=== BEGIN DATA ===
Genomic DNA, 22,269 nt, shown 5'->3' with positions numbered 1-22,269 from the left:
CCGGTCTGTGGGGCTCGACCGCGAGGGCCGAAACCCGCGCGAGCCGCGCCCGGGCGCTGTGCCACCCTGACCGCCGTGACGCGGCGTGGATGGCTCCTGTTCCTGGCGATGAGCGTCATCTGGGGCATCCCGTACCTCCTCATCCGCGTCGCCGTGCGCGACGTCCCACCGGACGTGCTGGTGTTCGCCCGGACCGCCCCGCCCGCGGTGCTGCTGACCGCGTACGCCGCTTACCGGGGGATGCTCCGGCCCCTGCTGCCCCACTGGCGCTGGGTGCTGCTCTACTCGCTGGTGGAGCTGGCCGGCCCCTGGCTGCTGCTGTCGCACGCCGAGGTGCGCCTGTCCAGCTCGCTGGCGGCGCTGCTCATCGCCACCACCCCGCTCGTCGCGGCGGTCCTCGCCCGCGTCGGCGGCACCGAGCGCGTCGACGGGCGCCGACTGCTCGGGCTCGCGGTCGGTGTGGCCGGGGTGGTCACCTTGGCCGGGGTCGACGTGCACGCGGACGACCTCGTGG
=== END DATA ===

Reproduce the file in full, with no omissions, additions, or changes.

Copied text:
Genomic DNA, 22,269 nt, shown 5'->3' with positions numbered 1-22,269 from the left:
CCGGTCTGTGGGGCTCGACCGCGAGGGCCGAAACCCGCGCGAGCCGCGCCCGGGCGCTGTGCCACCCTGACCGCCGTGACGCGGCGTGGATGGCTCCTGTTCCTGGCGATGAGCGTCATCTGGGGCATCCCGTACCTCCTCATCCGCGTCGCCGTGCGCGACGTCCCACCGGACGTGCTGGTGTTCGCCCGGACCGCCCCGCCCGCGGTGCTGCTGACCGCGTACGCCGCTTACCGGGGGATGCTCCGGCCCCTGCTGCCCCACTGGCGCTGGGTGCTGCTCTACTCGCTGGTGGAGCTGGCCGGCCCCTGGCTGCTGCTGTCGCACGCCGAGGTGCGCCTGTCCAGCTCGCTGGCGGCGCTGCTCATCGCCACCACCCCGCTCGTCGCGGCGGTCCTCGCCCGCGTCGGCGGCACCGAGCGCGTCGACGGGCGCCGACTGCTCGGGCTCGCGGTCGGTGTGGCCGGGGTGGTCACCTTGGCCGGGGTCGACGTGCACGCGGACGACCTCGTGG